With more evidence emerging that our sugar intakes are too high and it’s causing us harm, there is lots of talk of “sugar free” substitutes and recipes on the market. Lately, I’ve been seeing recipes and statements about foods “sugar free” when really, what it is is a different type of sugar. Here we look at some of the different sugars and sweeteners that are out there and what’s sugar and what’s not.
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Glucose: the sugar we have in our blood. Our cells use glucose as their primary source of energy. Dextrose which is derived from corn, is chemically the same as glucose.
Fructose: is the primary sugar found in fruit. Fructose has a low glycemic index and is sweeter in taste than glucose. Some evidence suggests that a high intake of fructose is associated with increased weight gain and metabolic problems. In fruit and vegetables, fructose doesn’t pose an issue as it comes with nutrients and fibre. Minimise added fructose intake.
Dextrose: biochemically the same as glucose, but it’s derived from corn.
Sucrose: table sugar. It’s made up of identical amounts of glucose and fructose which are chemically bound together. This bond is quickly broken during digestion in the small intestine, leaving free glucose and fructose.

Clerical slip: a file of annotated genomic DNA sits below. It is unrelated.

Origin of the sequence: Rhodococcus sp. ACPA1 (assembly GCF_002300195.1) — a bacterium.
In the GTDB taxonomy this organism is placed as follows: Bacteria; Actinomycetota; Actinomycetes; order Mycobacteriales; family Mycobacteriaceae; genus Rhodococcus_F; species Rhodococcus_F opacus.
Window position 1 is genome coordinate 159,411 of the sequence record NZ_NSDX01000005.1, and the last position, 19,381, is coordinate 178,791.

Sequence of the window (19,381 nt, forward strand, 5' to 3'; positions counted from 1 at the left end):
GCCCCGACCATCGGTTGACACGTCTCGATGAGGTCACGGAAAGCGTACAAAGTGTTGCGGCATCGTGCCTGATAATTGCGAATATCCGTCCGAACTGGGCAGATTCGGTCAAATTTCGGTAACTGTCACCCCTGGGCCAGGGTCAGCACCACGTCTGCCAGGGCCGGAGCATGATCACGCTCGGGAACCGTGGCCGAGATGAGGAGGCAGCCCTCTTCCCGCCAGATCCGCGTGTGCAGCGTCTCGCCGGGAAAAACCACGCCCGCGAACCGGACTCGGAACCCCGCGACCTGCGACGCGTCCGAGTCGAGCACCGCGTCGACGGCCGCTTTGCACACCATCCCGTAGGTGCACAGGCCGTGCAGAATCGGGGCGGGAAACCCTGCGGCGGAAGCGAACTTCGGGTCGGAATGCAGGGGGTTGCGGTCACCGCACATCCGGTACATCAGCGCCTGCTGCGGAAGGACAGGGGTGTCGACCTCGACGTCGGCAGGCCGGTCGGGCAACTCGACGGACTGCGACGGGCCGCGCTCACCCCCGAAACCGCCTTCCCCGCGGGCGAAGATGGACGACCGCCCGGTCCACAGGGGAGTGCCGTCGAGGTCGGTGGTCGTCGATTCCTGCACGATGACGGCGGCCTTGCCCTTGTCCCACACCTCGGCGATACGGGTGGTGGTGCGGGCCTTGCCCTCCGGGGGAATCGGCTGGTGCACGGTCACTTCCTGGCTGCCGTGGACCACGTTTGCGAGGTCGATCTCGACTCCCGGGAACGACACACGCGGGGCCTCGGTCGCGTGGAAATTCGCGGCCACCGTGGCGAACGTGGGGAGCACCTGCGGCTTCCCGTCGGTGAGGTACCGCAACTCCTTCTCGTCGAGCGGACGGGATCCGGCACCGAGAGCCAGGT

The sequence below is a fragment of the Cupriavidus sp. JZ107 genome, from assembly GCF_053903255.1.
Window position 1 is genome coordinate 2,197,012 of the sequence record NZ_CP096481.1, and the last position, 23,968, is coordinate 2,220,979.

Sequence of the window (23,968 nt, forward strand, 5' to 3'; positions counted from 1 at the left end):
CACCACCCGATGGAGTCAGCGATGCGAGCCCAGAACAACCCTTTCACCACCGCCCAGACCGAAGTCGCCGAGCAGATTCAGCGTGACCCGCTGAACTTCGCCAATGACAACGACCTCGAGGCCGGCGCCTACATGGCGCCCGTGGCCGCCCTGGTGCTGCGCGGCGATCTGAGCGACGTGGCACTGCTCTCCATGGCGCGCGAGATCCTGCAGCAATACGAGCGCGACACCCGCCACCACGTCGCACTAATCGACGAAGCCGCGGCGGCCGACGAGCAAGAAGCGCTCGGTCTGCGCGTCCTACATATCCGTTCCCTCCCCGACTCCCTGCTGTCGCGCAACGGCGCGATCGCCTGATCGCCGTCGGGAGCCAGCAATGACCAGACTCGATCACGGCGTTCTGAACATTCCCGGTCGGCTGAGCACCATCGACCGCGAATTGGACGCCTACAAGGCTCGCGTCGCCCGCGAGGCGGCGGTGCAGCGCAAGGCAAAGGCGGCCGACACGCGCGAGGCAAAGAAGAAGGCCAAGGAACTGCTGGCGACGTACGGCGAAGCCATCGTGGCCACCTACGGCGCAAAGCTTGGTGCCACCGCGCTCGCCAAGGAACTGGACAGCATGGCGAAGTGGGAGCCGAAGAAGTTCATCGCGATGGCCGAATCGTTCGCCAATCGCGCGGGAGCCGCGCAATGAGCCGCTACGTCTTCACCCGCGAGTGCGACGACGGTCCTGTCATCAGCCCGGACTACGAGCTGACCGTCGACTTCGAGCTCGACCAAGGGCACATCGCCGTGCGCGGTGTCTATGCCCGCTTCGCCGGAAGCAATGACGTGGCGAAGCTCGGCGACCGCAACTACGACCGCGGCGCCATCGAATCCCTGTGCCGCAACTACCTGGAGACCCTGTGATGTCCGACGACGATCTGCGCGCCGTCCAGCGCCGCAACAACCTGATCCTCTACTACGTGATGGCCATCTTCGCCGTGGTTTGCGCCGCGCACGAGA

High Fructose Corn Syrup: this has had a lot of negative press, but the fact is that it’s not all that different from table sugar in terms of its ratio of glucose and fructose. High fructose corn syrup isn’t really that high in fructose – it contains about 45% glucose and 55% fructose, but while sucrose contains these two chemically linked together, in HFCS they are separated. HFCS should be limited in the diet in the same respect as any other sugar. The other issue with HFCS is that if it comes from the USA, it’s most likely genetically modified to resist herbicides and/or insects.
Agave Nectar: has much higher concentrations of fructose than either sucrose or HSFC. Because of it’s high fructose content, it’s definitely not a healthy alternative to sugar.
Palm sugar: is minimally processed, making it popular among those who like to avoid processed foods. But it’s still sugar and should be used in moderation
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Sweet but not sugar[/typography]
Birch Sugar (Xylitol) is a relative of sugar – a sugar alcohol. It has almost the same sweetness as sucrose, but only 2/3 of the calories. Consumption of xylitol can cause gastrointestinal issues such as bloating and flatulence, and excess consumption can have a laxative effect.
Stevia is a herb that is 300 times sweeter than sugar. It contains no calories and has no effect on blood glucose levels. Stevia has a slightly bitter, licorice after taste meaning it’s taste isn’t the same as sugar. Manufactures of stevia have been researching ways to mask the bitter aftertaste of stevia, but the issue with this that it loses its “natural” status.
Artificial sweeteners: there is much controversy around artificial sweeteners. You can read some of the science around it here. I believe that at current levels of consumption, they are probably safe, but many choose to avoid them for more natural alternatives (me included). It will be interesting to see what new research shows on their safety.
Stay tuned for part 2…